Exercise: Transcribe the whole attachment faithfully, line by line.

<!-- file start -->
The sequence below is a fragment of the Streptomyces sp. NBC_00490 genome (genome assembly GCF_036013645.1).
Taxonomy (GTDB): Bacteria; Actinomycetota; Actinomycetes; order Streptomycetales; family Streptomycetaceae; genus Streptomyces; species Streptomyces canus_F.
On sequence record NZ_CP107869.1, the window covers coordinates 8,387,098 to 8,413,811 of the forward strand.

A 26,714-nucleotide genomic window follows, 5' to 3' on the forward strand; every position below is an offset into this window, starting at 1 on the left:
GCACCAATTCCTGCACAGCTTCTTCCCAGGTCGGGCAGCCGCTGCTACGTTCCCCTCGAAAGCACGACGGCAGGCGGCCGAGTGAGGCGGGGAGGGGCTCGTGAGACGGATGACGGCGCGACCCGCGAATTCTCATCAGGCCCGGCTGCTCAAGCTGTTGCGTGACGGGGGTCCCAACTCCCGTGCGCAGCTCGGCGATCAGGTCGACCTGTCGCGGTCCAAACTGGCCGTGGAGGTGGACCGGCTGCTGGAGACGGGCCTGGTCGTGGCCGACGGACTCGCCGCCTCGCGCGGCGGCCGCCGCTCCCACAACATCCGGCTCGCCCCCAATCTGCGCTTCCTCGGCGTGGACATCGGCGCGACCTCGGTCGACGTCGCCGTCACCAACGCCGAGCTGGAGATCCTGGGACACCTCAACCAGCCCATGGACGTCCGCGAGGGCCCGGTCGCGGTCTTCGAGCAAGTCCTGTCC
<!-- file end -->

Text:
The sequence below is a fragment of the Streptomyces sp. NBC_00490 genome (genome assembly GCF_036013645.1).
Taxonomy (GTDB): Bacteria; Actinomycetota; Actinomycetes; order Streptomycetales; family Streptomycetaceae; genus Streptomyces; species Streptomyces canus_F.
On sequence record NZ_CP107869.1, the window covers coordinates 8,387,098 to 8,413,811 of the forward strand.

A 26,714-nucleotide genomic window follows, 5' to 3' on the forward strand; every position below is an offset into this window, starting at 1 on the left:
GCACCAATTCCTGCACAGCTTCTTCCCAGGTCGGGCAGCCGCTGCTACGTTCCCCTCGAAAGCACGACGGCAGGCGGCCGAGTGAGGCGGGGAGGGGCTCGTGAGACGGATGACGGCGCGACCCGCGAATTCTCATCAGGCCCGGCTGCTCAAGCTGTTGCGTGACGGGGGTCCCAACTCCCGTGCGCAGCTCGGCGATCAGGTCGACCTGTCGCGGTCCAAACTGGCCGTGGAGGTGGACCGGCTGCTGGAGACGGGCCTGGTCGTGGCCGACGGACTCGCCGCCTCGCGCGGCGGCCGCCGCTCCCACAACATCCGGCTCGCCCCCAATCTGCGCTTCCTCGGCGTGGACATCGGCGCGACCTCGGTCGACGTCGCCGTCACCAACGCCGAGCTGGAGATCCTGGGACACCTCAACCAGCCCATGGACGTCCGCGAGGGCCCGGTCGCGGTCTTCGAGCAAGTCCTGTCC